People For the American Way

Trump Judges Deny Access to Grand Jury Records In Unsolved Lynching Case: Confirmed Judges, Confirmed Fears

News and Analysis
Trump Judges Deny Access to Grand Jury Records In Unsolved Lynching Case: Confirmed Judges, Confirmed Fears

Confirmed Judges, Confirmed Fears” is a blog series documenting the harmful impact of President Trump’s judges on Americans’ rights and liberties. Cases in the series can be found by issue and by judge at this link.

In March 2020, Trump Eleventh Circuit judges Kevin Newsom, Britt Grant and Elizabeth Branch in Pitch v. United States of America agreed with the en banc decision to overrule the Court’s more than 40 years of precedent and conclude that district courts do not have the discretion to unseal grand jury records.

Anthony Pitch, an accomplished author of several historical books, was writing a book about the 1946 Moore’s Ford Lynching in Georgia. That year was the first time African Americans were allowed to vote in the Georgia Democratic Primary. Two African American couples were dragged from a car and shot multiple times. The case was considered the last mass lynching in American history. However, no one was ever charged, and despite multiple investigations, the case is still classified as unsolved today.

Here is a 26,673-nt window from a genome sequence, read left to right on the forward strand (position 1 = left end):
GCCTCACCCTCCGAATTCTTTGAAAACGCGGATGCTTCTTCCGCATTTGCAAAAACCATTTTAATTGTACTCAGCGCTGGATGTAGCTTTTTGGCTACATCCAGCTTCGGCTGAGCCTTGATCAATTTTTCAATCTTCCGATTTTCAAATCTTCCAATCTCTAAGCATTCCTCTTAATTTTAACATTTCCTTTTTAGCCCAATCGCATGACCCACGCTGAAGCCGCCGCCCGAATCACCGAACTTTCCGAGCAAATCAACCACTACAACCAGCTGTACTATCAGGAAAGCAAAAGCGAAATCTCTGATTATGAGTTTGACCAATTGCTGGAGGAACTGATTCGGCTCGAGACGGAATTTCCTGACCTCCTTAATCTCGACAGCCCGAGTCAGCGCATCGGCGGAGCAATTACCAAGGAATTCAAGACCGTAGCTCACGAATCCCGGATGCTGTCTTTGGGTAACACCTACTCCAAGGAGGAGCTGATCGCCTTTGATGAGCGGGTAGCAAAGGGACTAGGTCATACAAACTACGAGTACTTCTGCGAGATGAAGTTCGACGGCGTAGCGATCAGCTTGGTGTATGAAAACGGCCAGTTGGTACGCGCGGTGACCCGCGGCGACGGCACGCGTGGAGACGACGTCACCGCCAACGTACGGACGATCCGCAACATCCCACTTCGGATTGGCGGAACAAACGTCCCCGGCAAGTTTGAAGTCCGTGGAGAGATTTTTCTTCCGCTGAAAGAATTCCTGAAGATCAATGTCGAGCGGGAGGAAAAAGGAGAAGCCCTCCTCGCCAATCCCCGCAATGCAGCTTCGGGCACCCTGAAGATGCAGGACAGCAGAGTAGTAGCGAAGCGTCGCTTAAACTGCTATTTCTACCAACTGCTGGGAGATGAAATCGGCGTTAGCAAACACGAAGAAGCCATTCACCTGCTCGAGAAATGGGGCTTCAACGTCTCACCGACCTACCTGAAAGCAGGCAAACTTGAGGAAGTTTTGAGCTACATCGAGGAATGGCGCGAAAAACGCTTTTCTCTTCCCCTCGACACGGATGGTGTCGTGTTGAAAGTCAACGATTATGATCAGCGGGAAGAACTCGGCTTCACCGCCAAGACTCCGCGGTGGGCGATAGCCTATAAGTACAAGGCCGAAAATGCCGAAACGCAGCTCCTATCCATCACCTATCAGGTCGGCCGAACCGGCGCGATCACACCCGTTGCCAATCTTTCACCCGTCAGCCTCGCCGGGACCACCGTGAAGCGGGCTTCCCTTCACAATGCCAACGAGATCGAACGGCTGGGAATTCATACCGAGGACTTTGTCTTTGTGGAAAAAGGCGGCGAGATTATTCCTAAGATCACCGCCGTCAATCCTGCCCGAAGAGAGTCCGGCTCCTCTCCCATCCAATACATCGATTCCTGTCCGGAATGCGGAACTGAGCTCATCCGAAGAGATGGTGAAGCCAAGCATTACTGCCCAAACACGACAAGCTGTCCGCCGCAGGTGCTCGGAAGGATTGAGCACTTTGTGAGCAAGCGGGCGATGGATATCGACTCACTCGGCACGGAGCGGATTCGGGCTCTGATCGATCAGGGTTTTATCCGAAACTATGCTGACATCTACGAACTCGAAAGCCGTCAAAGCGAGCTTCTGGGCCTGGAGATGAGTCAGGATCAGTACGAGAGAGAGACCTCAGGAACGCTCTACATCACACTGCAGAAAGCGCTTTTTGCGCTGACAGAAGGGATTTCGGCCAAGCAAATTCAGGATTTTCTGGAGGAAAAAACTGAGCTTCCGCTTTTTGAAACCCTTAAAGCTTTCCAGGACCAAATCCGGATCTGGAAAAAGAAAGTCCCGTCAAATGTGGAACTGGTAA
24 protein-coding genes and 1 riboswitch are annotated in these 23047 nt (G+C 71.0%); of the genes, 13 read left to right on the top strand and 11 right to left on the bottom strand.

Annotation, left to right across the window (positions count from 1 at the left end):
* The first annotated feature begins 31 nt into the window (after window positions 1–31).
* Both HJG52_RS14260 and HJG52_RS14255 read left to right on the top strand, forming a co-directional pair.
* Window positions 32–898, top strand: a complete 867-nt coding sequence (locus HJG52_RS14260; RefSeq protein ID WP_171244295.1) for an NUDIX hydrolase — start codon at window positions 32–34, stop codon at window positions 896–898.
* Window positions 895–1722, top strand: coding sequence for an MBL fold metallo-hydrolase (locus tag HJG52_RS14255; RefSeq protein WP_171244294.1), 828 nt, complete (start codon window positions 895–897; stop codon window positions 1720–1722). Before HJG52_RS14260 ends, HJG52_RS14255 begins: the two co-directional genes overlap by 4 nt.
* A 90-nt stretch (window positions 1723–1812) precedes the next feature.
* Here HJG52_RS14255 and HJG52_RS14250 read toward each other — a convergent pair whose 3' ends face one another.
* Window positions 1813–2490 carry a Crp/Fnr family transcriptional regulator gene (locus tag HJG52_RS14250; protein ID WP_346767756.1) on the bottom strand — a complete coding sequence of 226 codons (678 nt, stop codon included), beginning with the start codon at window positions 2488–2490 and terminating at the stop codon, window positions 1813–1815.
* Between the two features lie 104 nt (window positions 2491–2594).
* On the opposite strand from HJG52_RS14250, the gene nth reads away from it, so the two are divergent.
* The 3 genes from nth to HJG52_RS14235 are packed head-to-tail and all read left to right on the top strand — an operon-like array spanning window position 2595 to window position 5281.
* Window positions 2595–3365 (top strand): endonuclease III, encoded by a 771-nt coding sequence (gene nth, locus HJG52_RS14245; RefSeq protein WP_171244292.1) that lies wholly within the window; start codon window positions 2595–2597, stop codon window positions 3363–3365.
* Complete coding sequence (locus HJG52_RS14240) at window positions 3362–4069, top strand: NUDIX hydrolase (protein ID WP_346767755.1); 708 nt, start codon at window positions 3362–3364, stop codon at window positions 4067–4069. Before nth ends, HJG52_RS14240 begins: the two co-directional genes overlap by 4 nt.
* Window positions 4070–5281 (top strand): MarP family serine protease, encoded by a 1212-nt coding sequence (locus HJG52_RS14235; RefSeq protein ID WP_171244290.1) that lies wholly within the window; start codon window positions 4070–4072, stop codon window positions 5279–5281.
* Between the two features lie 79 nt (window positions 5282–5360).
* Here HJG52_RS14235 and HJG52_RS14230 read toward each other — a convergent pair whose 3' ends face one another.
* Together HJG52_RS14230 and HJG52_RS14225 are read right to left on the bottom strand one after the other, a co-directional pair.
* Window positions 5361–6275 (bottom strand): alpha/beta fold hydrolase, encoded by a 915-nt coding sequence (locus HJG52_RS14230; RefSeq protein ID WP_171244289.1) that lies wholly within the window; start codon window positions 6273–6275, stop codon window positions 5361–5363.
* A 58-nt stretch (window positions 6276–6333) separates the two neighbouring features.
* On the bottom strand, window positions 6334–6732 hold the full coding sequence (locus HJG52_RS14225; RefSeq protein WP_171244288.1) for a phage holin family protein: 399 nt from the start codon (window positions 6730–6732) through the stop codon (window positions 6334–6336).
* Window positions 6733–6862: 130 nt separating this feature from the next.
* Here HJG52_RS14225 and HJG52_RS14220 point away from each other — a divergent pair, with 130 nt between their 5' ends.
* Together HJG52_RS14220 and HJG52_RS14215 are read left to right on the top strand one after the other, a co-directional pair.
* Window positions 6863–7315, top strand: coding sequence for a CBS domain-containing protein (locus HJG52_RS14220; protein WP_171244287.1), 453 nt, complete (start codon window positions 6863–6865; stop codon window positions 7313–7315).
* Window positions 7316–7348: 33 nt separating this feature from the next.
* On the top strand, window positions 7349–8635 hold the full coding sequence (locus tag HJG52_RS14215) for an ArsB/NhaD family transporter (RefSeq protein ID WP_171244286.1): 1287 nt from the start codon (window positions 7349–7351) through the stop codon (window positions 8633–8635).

As additional research for his book, Pitch petitioned the district court to unseal the grand jury transcripts in that case. The district court granted the request. The government appealed to the Eleventh Circuit, asserting that the district court lacked the authority to permit the disclosure of the sealed transcripts.

In a 2-1 decision, the Eleventh Circuit, following its own binding precedent, affirmed the district court’s ruling. The majority explained that generally, grand jury proceedings are kept secret, but explained that  this lynching was of exceptional historical significance, and permitted the district court to exert its discretion to unseal the transcripts. The majority went on to say that some case details in the grand jury record had already been publicized and more than 70 years had passed. These facts lessened the need for the continued secrecy of the transcripts.

The government petitioned the Eleventh Circuit for a full court en banc rehearing of the matter. The judges of the court voted to rehear the case en banc.

For nearly 40 years, the law in the Eleventh Circuit was that district courts have inherent authority to order the disclosure of sealed grand jury records outside of the listed exceptions in the statute. However, the majority of the en banc court, including Judges Kevin Newsom, Britt Grant and Elizabeth Branch, overruled the Circuit’s prior ruling and concluded that the district court did not possess the power to order the release of grand jury records for reasons outside of the exceptions listed in the statute, including in this important case. Consequently, Pitch, the victims’ families, and the many historians, filmmakers and activists who campaigned to expose the truth behind these brutal murders have been robbed of their chance to seek justice.